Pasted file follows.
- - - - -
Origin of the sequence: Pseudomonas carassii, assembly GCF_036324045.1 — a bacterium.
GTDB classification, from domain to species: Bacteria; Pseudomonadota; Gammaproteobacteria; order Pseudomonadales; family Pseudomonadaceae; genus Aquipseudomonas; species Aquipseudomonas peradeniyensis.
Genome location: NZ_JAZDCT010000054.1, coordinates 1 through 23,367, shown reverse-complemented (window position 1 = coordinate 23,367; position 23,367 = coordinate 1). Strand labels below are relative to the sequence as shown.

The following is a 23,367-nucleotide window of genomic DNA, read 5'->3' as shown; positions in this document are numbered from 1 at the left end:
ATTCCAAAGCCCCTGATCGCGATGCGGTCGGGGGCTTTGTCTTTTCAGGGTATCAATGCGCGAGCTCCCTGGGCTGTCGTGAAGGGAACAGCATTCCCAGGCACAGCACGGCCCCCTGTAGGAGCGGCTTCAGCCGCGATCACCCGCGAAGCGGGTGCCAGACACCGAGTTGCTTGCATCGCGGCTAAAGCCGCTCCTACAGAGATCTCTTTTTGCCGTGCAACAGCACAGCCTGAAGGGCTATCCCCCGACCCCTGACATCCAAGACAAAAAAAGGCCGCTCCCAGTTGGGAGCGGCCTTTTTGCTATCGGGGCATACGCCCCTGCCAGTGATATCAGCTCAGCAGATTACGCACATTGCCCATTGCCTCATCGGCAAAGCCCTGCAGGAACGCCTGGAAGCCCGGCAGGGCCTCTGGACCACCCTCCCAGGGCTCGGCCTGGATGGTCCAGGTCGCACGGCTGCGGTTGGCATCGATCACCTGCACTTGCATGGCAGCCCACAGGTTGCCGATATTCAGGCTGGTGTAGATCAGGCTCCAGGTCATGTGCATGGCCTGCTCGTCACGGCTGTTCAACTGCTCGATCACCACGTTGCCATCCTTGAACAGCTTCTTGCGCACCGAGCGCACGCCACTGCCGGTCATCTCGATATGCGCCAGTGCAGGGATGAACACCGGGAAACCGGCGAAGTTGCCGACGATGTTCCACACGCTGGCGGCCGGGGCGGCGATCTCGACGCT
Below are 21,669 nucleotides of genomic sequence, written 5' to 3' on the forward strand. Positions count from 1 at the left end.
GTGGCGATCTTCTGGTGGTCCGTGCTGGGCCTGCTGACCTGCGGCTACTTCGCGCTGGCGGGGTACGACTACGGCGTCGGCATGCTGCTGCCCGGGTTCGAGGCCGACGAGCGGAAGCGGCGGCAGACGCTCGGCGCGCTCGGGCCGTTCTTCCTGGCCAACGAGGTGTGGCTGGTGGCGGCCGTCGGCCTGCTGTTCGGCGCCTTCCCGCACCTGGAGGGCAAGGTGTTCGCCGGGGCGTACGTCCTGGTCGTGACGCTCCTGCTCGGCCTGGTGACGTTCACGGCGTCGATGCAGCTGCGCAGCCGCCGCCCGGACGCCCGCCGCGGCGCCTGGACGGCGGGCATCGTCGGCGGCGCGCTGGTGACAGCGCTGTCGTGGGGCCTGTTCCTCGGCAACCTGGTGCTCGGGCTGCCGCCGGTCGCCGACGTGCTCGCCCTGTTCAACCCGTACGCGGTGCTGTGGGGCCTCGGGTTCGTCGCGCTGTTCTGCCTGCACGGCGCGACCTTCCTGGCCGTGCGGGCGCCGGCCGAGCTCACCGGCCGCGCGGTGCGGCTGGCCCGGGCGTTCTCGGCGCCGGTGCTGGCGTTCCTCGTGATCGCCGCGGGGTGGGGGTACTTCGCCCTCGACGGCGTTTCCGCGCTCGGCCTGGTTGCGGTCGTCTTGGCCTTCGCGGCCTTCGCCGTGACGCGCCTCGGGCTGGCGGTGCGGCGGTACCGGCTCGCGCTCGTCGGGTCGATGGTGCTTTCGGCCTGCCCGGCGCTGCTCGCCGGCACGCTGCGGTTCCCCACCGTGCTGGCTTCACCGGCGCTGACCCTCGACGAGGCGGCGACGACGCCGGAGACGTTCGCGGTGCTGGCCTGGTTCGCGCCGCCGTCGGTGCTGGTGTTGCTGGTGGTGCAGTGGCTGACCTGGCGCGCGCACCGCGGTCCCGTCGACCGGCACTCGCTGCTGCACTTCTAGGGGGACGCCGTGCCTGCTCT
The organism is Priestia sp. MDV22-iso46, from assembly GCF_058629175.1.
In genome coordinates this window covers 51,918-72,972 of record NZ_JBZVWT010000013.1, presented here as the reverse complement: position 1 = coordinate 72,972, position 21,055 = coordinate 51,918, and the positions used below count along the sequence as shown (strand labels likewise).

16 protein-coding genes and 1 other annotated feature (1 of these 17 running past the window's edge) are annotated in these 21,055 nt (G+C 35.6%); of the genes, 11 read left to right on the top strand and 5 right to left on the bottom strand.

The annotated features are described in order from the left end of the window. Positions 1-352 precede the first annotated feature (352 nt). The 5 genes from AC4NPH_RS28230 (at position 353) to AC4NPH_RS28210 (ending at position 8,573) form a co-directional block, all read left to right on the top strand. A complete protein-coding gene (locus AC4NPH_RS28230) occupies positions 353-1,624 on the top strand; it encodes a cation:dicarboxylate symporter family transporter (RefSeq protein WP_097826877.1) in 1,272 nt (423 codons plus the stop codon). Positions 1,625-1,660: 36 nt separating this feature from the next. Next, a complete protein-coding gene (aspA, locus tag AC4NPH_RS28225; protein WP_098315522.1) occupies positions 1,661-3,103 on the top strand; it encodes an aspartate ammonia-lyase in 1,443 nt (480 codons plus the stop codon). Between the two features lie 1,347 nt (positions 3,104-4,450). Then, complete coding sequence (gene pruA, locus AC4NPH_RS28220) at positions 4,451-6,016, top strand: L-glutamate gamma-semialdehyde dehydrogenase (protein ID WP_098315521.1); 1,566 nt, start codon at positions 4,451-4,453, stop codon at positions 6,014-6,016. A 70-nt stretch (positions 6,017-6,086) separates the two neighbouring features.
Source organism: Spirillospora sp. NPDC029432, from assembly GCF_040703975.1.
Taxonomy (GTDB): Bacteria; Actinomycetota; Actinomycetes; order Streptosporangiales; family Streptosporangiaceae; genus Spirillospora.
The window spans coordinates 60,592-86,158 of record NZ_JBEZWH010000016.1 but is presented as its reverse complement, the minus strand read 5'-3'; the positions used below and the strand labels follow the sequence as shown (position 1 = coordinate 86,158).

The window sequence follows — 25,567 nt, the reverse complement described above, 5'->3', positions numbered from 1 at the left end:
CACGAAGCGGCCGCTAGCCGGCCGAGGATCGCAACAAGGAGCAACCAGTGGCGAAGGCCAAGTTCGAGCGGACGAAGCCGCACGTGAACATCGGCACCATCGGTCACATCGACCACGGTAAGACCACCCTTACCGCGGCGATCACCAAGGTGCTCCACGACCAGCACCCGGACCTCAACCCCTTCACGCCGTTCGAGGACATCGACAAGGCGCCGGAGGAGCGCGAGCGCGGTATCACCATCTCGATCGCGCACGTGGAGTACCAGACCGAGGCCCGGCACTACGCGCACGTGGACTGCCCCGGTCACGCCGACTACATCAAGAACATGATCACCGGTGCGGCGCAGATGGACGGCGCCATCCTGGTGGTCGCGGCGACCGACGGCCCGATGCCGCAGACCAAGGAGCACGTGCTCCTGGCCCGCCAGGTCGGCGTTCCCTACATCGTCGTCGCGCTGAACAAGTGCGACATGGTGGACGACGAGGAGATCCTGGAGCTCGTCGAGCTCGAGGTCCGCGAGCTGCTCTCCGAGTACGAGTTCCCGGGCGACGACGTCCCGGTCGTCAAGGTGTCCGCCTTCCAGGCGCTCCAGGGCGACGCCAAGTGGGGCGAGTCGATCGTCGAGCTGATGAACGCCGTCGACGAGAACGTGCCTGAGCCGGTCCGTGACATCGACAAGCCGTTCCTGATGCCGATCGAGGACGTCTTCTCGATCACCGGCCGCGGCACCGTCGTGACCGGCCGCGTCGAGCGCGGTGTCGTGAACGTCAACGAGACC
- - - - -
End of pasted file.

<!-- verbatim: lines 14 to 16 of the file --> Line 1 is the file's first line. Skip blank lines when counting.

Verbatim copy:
The window spans coordinates 60,592-86,158 of record NZ_JBEZWH010000016.1 but is presented as its reverse complement, the minus strand read 5'-3'; the positions used below and the strand labels follow the sequence as shown (position 1 = coordinate 86,158).

The window sequence follows — 25,567 nt, the reverse complement described above, 5'->3', positions numbered from 1 at the left end:
CACGAAGCGGCCGCTAGCCGGCCGAGGATCGCAACAAGGAGCAACCAGTGGCGAAGGCCAAGTTCGAGCGGACGAAGCCGCACGTGAACATCGGCACCATCGGTCACATCGACCACGGTAAGACCACCCTTACCGCGGCGATCACCAAGGTGCTCCACGACCAGCACCCGGACCTCAACCCCTTCACGCCGTTCGAGGACATCGACAAGGCGCCGGAGGAGCGCGAGCGCGGTATCACCATCTCGATCGCGCACGTGGAGTACCAGACCGAGGCCCGGCACTACGCGCACGTGGACTGCCCCGGTCACGCCGACTACATCAAGAACATGATCACCGGTGCGGCGCAGATGGACGGCGCCATCCTGGTGGTCGCGGCGACCGACGGCCCGATGCCGCAGACCAAGGAGCACGTGCTCCTGGCCCGCCAGGTCGGCGTTCCCTACATCGTCGTCGCGCTGAACAAGTGCGACATGGTGGACGACGAGGAGATCCTGGAGCTCGTCGAGCTCGAGGTCCGCGAGCTGCTCTCCGAGTACGAGTTCCCGGGCGACGACGTCCCGGTCGTCAAGGTGTCCGCCTTCCAGGCGCTCCAGGGCGACGCCAAGTGGGGCGAGTCGATCGTCGAGCTGATGAACGCCGTCGACGAGAACGTGCCTGAGCCGGTCCGTGACATCGACAAGCCGTTCCTGATGCCGATCGAGGACGTCTTCTCGATCACCGGCCGCGGCACCGTCGTGACCGGCCGCGTCGAGCGCGGTGTCGTGAACGTCAACGAGACC